I get where the MMDA (Metropolitan Manila Development Authority) is coming from: reducing vehicle volume on Metro Manila roads reduces traffic congestion. Just like what we see on weekends and holidays. But what I don’t get is why it insists on a “solution” that doesn’t work. In the last 20 years, we have added more roads and tollways, and continued with variations of the coding scheme, but traffic congestion persists.

Number coding, to my recollection, was started sometime in the Ramos administration, maybe in 1995 or 1996, as a temporary solution to traffic congestion while better road infrastructure was put into place. At the time, two major projects were underway: the Metro Manila Skyway from Makati to Bicutan, and then MRT-3 on EDSA, which started construction in 1997.

The original coding scheme covered only public utility vehicles, but was later expanded to include private vehicles as well. I am unaware of any comprehensive research or scientific study that actually backed the scheme with empirical data and analysis. Also, I am unaware of the specific measures that MMDA used to gauge the effectiveness of the scheme since 1997.

It was a temporary solution, to my understanding. But it has since become permanent for lack of other solutions or ideas to counter increasing population density in the metropolis. And from the look of things, the scheme is here to stay. Worse, it is mutating, with its latest proposed variation planning to take private vehicles off the road not just once but twice a week. So, after 25 years, MMDA has come to this conclusion?

Metro Manila mayors have yet to vote on the proposal. For local executives running for reelection this May 9, they may want to consider the plan carefully given its far-reaching implication on a lot of metropolitan residents. Perhaps it is for this reason that MMDA says the new coding scheme may take effect after, and not before, the elections.

The proposal to take private vehicles off the road twice a week, in my opinion, lacks a full understanding of the need for personal mobility. While at present this is only for 5-8 p.m. on weekdays, nothing precludes MMDA from returning to the 7 a.m.-8 p.m. schedule later on, and still at twice weekly. But even with shortened hours, the scheme makes even less sense in light of the COVID-19 pandemic.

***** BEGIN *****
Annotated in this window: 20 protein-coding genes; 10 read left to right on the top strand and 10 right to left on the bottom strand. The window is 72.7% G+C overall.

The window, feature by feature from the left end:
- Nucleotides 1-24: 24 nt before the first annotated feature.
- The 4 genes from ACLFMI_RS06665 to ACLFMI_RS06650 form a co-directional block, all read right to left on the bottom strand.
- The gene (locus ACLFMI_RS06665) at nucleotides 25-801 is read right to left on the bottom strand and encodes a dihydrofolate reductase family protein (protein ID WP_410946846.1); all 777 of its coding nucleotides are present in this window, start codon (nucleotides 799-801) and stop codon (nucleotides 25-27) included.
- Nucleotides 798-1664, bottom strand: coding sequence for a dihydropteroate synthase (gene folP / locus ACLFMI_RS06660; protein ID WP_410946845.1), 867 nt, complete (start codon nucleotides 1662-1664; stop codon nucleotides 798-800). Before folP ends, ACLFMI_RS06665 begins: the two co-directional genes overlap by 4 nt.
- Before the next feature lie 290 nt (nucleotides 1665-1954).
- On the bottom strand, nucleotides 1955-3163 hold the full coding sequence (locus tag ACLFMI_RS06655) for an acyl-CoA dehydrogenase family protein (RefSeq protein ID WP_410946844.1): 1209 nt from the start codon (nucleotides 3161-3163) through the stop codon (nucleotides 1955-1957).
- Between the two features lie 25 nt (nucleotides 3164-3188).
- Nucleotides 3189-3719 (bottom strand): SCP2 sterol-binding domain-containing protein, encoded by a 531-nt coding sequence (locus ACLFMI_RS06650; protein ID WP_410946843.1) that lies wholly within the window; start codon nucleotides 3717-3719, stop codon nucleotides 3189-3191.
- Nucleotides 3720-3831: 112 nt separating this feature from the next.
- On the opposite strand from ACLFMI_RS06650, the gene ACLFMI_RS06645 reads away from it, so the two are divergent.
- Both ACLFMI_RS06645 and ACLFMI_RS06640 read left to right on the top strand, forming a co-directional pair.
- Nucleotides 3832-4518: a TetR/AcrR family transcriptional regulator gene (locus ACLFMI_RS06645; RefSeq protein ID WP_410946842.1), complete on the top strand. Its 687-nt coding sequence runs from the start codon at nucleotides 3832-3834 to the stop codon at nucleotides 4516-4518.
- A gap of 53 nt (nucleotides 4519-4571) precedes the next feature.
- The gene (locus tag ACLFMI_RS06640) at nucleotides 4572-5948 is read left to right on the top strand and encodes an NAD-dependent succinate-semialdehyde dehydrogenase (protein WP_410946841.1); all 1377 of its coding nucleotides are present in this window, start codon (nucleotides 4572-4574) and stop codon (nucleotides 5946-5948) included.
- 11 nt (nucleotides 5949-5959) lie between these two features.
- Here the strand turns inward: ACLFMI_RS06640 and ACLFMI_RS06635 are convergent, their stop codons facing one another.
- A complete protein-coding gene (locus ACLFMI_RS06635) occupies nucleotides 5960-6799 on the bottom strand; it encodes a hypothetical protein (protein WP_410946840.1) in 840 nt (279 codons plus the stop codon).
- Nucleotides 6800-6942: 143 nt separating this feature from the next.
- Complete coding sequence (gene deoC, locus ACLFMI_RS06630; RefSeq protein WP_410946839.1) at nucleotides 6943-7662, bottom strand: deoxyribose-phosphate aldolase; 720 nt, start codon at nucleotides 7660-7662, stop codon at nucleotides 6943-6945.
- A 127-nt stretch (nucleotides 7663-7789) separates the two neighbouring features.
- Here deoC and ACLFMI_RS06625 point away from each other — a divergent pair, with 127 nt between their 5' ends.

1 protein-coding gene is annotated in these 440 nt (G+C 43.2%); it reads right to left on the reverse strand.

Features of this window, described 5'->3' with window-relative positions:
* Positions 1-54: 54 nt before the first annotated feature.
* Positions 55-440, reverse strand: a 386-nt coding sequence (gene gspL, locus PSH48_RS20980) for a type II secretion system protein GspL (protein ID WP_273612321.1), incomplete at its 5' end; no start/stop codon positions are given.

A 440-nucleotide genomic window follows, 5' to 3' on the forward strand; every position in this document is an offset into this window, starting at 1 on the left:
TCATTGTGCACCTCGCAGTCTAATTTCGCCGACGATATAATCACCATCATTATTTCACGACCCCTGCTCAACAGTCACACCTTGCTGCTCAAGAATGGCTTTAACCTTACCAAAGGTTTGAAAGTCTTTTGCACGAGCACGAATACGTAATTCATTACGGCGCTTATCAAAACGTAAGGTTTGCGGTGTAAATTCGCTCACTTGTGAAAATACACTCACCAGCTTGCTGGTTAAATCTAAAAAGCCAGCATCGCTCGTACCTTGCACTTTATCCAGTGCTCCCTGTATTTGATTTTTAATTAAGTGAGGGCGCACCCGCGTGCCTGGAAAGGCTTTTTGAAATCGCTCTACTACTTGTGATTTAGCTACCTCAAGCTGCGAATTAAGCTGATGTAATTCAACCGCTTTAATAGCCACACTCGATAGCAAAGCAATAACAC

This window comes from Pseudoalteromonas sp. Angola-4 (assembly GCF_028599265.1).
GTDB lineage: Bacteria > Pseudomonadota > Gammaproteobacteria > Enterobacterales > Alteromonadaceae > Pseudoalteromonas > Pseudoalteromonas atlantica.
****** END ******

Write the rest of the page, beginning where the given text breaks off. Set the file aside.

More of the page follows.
Worse, the plan seems to lack accountability on the part of those proposing it, since there are no definite scientific measures or parameters used to gauge or determine whether the coding policy is effective, and whether its proponents are correct or should be kicked out of office. In the last 25 years with coding, it doesn’t seem like anything has changed for the better.

There is simply not enough public transportation out there to efficiently cater to all Metro Manila residents who will be forced to leave their cars at home because of the coding scheme. Long lines at the bus carousel on EDSA as well as at MRT stations already show this to be a fact. There is no point in clearing the streets further in the late afternoons if there won’t be enough public transportation for everybody, anyway.

We have a limited-capacity train and a light rail system, and a proposed subway still to be built. Couple this with all the buses and jeepneys on the road, these are still not enough public transportation especially during rush hours. Taking away the option of driving a vehicle to go home puts even more pressure on public transportation. Worse, it belittles the need for physical distancing and health protocols on public transport in relation to COVID-19.